why does blood pressure increase with exercise
Exercise and physical activity in general is good for your health. Over time, a regimen of cardiovascular workouts helps you maintain healthy blood pressure levels. Because of the nature of exertion, though, your blood pressure increases somewhat during exercise, depending on the intensity of your workout and your overall health. Your circulatory system maintains pressure in your arteries and your heart pumps against it. Blood pressure numbers reflect your arterial pressure when your heart pushes blood through your system, and also when your heart rests between beats. The "active" pressure is the top number on your blood pressure reading. It is the "systolic" pressure. The "passive," or "resting," pressure is the bottom number, and represents the "diastolic" pressure. Healthy blood pressure numbers are 120 systolic over 80 diastolic, or slightly lower. Blood pressure changes throughout your day, depending on your position, your anxiety level, and your activity level. Chronic high blood pressure increases your risk of cardiovascular disease and stroke, but temporary increases in blood pressure allow you to meet the demands you put on your body when you exercise. Without adequate pressure, your blood delivery system fails. When you engage in aerobic exercise, your muscles work and need nourishment. You breathe harder to supply oxygen to the bloodstream, and your heart pumps faster to deliver the needed supplies. More blood pumps through your system and your blood pressure increases. According to БPrimary Care Medicine," your resting blood pressure is lower than average if you are physically fit and it goes up less than average during exertion. The increase in your systolic blood pressure is temporary, and usually not injurious.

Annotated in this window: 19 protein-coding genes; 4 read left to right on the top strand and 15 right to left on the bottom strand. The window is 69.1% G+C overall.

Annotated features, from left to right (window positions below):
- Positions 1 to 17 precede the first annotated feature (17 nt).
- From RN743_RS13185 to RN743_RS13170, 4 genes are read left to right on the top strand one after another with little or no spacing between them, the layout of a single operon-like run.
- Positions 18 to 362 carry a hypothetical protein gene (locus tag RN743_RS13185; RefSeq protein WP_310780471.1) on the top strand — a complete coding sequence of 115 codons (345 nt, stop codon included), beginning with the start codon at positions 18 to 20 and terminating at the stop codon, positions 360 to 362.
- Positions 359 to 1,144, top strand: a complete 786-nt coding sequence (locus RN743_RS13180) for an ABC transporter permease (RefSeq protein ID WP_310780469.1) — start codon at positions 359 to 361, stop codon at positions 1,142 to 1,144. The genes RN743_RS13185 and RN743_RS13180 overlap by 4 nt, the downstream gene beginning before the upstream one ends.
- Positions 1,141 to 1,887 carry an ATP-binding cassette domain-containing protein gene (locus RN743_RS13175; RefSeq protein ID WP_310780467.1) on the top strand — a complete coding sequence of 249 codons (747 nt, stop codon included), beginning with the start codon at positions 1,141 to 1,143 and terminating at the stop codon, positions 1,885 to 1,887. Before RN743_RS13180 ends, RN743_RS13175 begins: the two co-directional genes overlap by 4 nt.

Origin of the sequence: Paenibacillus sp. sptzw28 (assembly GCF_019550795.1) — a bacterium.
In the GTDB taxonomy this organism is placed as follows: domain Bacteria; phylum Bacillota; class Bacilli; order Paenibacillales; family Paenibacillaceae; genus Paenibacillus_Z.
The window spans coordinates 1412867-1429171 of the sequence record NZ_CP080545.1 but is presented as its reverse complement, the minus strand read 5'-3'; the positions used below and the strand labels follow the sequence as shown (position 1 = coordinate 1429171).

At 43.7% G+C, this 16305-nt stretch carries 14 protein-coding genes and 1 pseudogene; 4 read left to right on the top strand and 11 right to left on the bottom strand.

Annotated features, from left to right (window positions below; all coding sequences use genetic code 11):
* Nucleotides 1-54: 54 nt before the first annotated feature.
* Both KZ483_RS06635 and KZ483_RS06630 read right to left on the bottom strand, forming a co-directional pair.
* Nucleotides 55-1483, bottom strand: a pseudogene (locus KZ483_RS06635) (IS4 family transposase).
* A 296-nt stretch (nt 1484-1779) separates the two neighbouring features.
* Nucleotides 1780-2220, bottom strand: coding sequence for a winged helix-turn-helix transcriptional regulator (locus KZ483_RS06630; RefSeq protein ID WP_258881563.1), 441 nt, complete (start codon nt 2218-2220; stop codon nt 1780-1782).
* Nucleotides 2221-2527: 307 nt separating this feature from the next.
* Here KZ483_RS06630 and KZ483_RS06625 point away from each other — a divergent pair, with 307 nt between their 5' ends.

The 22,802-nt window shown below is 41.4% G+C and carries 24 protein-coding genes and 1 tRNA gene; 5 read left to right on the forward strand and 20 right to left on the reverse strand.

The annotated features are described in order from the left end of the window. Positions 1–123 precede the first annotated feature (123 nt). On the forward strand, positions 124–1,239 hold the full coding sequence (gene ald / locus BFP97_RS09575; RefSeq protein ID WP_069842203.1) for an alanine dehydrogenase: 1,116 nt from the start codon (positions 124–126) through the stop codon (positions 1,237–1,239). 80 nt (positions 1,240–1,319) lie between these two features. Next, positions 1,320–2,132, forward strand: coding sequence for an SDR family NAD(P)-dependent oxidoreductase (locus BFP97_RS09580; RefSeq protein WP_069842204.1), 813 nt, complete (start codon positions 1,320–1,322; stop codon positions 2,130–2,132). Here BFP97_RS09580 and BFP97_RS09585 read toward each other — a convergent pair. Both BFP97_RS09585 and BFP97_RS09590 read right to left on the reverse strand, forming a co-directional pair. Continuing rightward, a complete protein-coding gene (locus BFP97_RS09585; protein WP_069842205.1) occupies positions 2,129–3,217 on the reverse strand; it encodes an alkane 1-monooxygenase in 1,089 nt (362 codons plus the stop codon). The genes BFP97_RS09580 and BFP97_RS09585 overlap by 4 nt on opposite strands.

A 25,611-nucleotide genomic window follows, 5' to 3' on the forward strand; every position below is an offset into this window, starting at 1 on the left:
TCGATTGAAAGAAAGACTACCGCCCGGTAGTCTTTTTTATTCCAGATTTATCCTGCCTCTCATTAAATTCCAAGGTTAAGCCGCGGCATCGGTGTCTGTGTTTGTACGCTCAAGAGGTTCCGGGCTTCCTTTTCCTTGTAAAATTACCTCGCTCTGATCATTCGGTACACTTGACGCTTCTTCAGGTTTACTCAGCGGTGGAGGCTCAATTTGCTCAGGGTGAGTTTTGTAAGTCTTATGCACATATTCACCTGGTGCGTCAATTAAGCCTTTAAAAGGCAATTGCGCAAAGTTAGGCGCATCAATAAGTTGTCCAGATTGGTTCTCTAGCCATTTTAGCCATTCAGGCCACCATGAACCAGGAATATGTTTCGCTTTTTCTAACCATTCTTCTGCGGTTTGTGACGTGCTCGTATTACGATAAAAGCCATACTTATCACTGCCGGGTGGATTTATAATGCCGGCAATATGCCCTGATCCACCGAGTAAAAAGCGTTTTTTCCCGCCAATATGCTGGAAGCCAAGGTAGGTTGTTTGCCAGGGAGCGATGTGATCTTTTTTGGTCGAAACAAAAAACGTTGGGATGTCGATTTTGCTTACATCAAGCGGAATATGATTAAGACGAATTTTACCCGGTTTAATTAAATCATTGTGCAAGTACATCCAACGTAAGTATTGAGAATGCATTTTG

Diastolic blood pressure stays steady, due to dilatation of the blood vessels during exercise, according to Len Kravitz, PhD, in his article БExercise and Resting Blood Pressure. Б When you hold your breath during aerobic exercise, your blood pressure might spike higher than at other times during exercise. Weight lifting puts demands on your muscles, heart and lungs, and it causes blood pressure to rise during exertion. Blood pressure spikes higher when you lift more weight and hold your breath. Proper technique and continuous breathing helps avoid sudden spikes in pressure. Lifting less weight at one time and instead doing more repetitions also avoids problems associated with higher blood pressure. Exercise is good for your heart and overall health, but extreme exertion combined with improper or inadequate breathing is dangerous. In a U. S. Masters swimming article on the subject, ASCA Level IV Coach and Masters swimmer Dr. Paul Hutinger details his hemorrhagic stroke, which occurred after he performed an intense "no-breather" sprint set. Existing high blood pressure combined with high-intensity workouts while holding your breath leads to problems, according to Hutinger, so discuss proper medications and behavior modifications with your doctor to avoid possible complications.
Blood pressure is typically measured when the body is at rest, so it can be surprising to learn how much this common vital sign changes with physical activity. In fact, exercise causes an immediate increase in blood pressure -- particularly in the systolic, or top blood pressure number. How much your blood pressure changes during exercise correlates with your fitness level and health status, as well as the type and intensity of exercise, and these changes may provide important clues to your health.